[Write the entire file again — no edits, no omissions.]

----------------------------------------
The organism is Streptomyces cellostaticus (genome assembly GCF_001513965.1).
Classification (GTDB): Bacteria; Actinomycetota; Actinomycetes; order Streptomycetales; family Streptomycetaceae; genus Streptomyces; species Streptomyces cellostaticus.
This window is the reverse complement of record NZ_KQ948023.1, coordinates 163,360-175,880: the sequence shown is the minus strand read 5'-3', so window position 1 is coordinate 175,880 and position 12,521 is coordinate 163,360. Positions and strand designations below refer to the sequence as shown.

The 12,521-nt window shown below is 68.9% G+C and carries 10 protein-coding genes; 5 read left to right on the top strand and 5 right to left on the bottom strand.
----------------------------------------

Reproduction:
The organism is Streptomyces cellostaticus (genome assembly GCF_001513965.1).
Classification (GTDB): Bacteria; Actinomycetota; Actinomycetes; order Streptomycetales; family Streptomycetaceae; genus Streptomyces; species Streptomyces cellostaticus.
This window is the reverse complement of record NZ_KQ948023.1, coordinates 163,360-175,880: the sequence shown is the minus strand read 5'-3', so window position 1 is coordinate 175,880 and position 12,521 is coordinate 163,360. Positions and strand designations below refer to the sequence as shown.

The 12,521-nt window shown below is 68.9% G+C and carries 10 protein-coding genes; 5 read left to right on the top strand and 5 right to left on the bottom strand.